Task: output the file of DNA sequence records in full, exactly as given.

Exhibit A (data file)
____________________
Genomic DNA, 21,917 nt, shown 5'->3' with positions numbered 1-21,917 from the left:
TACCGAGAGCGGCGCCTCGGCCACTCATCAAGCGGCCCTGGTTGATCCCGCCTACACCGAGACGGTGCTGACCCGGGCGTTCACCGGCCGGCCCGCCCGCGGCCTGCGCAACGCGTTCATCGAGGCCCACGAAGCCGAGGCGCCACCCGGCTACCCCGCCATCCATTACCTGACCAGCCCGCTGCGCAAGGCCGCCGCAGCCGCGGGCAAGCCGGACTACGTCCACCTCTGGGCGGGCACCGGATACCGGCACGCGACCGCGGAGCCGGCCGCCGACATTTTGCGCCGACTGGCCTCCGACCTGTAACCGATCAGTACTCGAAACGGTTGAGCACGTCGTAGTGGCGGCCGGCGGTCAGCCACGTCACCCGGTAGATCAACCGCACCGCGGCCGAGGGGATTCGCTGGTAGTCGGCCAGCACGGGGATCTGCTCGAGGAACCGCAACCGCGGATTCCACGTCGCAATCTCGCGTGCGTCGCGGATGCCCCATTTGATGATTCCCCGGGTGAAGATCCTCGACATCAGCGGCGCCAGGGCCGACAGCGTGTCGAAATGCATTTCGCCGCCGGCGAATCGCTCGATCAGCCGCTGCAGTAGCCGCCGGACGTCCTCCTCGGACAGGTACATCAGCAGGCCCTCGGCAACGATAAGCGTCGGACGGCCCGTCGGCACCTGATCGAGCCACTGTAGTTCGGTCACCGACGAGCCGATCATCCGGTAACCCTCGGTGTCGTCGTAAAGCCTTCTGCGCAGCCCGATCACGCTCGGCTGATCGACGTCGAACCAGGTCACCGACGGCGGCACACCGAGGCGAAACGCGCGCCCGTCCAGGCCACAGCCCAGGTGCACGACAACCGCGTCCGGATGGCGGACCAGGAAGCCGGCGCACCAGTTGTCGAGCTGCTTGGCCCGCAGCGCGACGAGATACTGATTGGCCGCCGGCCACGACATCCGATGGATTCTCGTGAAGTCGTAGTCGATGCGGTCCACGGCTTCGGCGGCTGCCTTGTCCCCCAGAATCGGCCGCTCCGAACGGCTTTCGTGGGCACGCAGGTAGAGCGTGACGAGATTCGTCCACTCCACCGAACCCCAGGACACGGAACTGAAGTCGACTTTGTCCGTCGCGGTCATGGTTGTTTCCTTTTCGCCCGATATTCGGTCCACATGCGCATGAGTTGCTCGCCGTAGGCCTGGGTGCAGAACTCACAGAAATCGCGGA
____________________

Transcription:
Genomic DNA, 21,917 nt, shown 5'->3' with positions numbered 1-21,917 from the left:
TACCGAGAGCGGCGCCTCGGCCACTCATCAAGCGGCCCTGGTTGATCCCGCCTACACCGAGACGGTGCTGACCCGGGCGTTCACCGGCCGGCCCGCCCGCGGCCTGCGCAACGCGTTCATCGAGGCCCACGAAGCCGAGGCGCCACCCGGCTACCCCGCCATCCATTACCTGACCAGCCCGCTGCGCAAGGCCGCCGCAGCCGCGGGCAAGCCGGACTACGTCCACCTCTGGGCGGGCACCGGATACCGGCACGCGACCGCGGAGCCGGCCGCCGACATTTTGCGCCGACTGGCCTCCGACCTGTAACCGATCAGTACTCGAAACGGTTGAGCACGTCGTAGTGGCGGCCGGCGGTCAGCCACGTCACCCGGTAGATCAACCGCACCGCGGCCGAGGGGATTCGCTGGTAGTCGGCCAGCACGGGGATCTGCTCGAGGAACCGCAACCGCGGATTCCACGTCGCAATCTCGCGTGCGTCGCGGATGCCCCATTTGATGATTCCCCGGGTGAAGATCCTCGACATCAGCGGCGCCAGGGCCGACAGCGTGTCGAAATGCATTTCGCCGCCGGCGAATCGCTCGATCAGCCGCTGCAGTAGCCGCCGGACGTCCTCCTCGGACAGGTACATCAGCAGGCCCTCGGCAACGATAAGCGTCGGACGGCCCGTCGGCACCTGATCGAGCCACTGTAGTTCGGTCACCGACGAGCCGATCATCCGGTAACCCTCGGTGTCGTCGTAAAGCCTTCTGCGCAGCCCGATCACGCTCGGCTGATCGACGTCGAACCAGGTCACCGACGGCGGCACACCGAGGCGAAACGCGCGCCCGTCCAGGCCACAGCCCAGGTGCACGACAACCGCGTCCGGATGGCGGACCAGGAAGCCGGCGCACCAGTTGTCGAGCTGCTTGGCCCGCAGCGCGACGAGATACTGATTGGCCGCCGGCCACGACATCCGATGGATTCTCGTGAAGTCGTAGTCGATGCGGTCCACGGCTTCGGCGGCTGCCTTGTCCCCCAGAATCGGCCGCTCCGAACGGCTTTCGTGGGCACGCAGGTAGAGCGTGACGAGATTCGTCCACTCCACCGAACCCCAGGACACGGAACTGAAGTCGACTTTGTCCGTCGCGGTCATGGTTGTTTCCTTTTCGCCCGATATTCGGTCCACATGCGCATGAGTTGCTCGCCGTAGGCCTGGGTGCAGAACTCACAGAAATCGCGGA